The words ‘grand-mother’ and erotic, you may think, are as close as you can get to a contradiction in terms. Let’s face it: soft, woolly grannies and hot sex just don’t mix. Add ‘folktales’ to this combo and you’ve got yourself an intriguing Iirile conundrum but surely not the title of a book? That is, until author Robert Antoni went and did just that.

Based in part on the tales told to him by his paternal grandma, Granny Mina – a real life, and by all accounts, utterly unique woman of her day Antoni’s new book, My Grandmother’s Erotic Folktales, is a collection of saucy stories that portray the spicier side of the Caribbean in a truly exciting way.

Widowed at an early age, Granny Mina was left to bring up six sons on her own. To augment her income during World War II she took in US servicemen as boarders in her house, keeping them out of trouble by telling them her unique blend of folktales with a sexual twist.
It is these same stories that Antoni remembers being told by his grandmother on long, sultry, Caribbean evenings.
Growing up in the Bahamas, there was no television, very little radio and no movie theatres. The evening’s entertainment was telling and listening to tales.

“Granny Mina was a great influence. When I was a young boy she was telling me stuff that would have outraged my parents and she often used the “wrong” language, which of course we loved.”

“She knew that the sexual aspects and bawdiness really made for interesting tales and kept the listener at the edge of his/her seat. You can imagine a grandmother talking to a young boy and saying words like pussy without blushing. We were thrilled.”
Although all his writing is based in Trinidad, where he can trace his own family history back 150 years, Antoni was born in the US, brought up in the Bahamas, studied in Canada and is presently living with his wife in Spain. This complicated and nomadic lifestyle, he says, is good for writing.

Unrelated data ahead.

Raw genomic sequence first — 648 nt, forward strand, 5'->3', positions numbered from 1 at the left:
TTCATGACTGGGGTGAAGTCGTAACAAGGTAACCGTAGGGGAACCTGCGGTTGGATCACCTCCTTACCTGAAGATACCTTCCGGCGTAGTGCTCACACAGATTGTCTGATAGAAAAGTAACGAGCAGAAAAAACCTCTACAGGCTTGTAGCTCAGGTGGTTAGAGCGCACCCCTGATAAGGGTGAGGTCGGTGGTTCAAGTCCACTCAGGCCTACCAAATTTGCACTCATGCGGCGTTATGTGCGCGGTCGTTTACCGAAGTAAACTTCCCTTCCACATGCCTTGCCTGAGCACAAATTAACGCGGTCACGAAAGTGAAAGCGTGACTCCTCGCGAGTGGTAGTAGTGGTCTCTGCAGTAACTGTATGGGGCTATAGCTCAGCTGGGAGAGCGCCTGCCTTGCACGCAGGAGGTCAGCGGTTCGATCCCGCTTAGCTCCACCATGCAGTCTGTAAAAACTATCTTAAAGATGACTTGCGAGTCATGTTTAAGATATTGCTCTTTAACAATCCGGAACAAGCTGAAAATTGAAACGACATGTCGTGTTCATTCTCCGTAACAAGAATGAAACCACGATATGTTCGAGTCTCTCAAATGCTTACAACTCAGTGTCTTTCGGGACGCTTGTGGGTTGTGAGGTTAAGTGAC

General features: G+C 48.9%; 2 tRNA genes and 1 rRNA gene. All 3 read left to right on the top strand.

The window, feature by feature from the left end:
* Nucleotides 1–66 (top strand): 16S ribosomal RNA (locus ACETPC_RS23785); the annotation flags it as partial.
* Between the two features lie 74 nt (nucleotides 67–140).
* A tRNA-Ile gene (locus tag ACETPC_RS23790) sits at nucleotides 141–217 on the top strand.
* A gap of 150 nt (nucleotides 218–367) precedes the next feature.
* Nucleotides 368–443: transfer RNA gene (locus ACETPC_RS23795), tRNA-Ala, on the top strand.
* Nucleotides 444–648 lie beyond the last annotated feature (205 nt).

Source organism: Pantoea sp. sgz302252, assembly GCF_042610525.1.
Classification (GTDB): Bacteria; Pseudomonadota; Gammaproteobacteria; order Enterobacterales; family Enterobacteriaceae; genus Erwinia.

“I feel like a foreigner everywhere I go. This idea of sort of being able to put down roots anywhere and yet never quite having a place is a great position for a writer to be in. If you go back to most common theme for most writers, it’s the search for identity and the fact that identity becomes globalized.”

“I can use the Caribbean as a metaphor for anywhere. I think that’s a wonderful place for a writer to be.”
However, it’s family history and, by extension, the history of the Caribbean that keeps his work grounded. ‘I always have to have some touchstone of reality and experience and it may be the most insignificant detail but for me that can ground the whole piece of fiction.

That one fact that is true or appears to be true is enough to ground the whole work and just a phrase that I pull out of my grandmother’s mouth is enough for me to ground that voice and from there I can in my mind just speak. For me the act of writing is very much the art of listening.’

And for the most part, the voices that he is listening to are female. ‘For some reason, I speak more in a female voice than a male voice. I’m always attracted to personas or voices that are furthest removed from me.
“I’m interested in getting into other people and under other skins. I would really like to get behind the brow of my characters and get myself out of the way.”

Also, says the writer, the female voice in contemporary writing is in the ascendant. ‘I really do be6eve that in the Caribbean women are now coming to the fore and are now speaking out more strongly than before.’

Antoni hopes he has written a book that throws down the mantle for a new generation of Caribbean writing. ‘I think what the new generation of Caribbean writers are doing is reinventing their own fonns to speak for the Caribbean experience.

‘The things that are being done now with language and form are more interesting than any writing that’s happening anywhere else. So much of the early novels were really a conversation with colonialism: what does that mean, how do we define ourselves? But that’s been done. Now we have to talk about something else.”

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